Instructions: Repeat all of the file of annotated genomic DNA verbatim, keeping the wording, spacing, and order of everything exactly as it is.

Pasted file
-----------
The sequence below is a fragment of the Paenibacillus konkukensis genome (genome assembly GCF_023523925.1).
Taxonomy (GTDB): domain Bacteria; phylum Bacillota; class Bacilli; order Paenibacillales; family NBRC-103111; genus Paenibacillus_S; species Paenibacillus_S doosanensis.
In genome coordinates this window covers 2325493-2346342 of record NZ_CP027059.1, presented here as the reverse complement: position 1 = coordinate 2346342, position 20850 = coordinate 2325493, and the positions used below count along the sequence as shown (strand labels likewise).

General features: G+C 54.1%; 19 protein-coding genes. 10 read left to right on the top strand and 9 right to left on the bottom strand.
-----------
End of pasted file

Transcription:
The sequence below is a fragment of the Paenibacillus konkukensis genome (genome assembly GCF_023523925.1).
Taxonomy (GTDB): domain Bacteria; phylum Bacillota; class Bacilli; order Paenibacillales; family NBRC-103111; genus Paenibacillus_S; species Paenibacillus_S doosanensis.
In genome coordinates this window covers 2325493-2346342 of record NZ_CP027059.1, presented here as the reverse complement: position 1 = coordinate 2346342, position 20850 = coordinate 2325493, and the positions used below count along the sequence as shown (strand labels likewise).

General features: G+C 54.1%; 19 protein-coding genes. 10 read left to right on the top strand and 9 right to left on the bottom strand.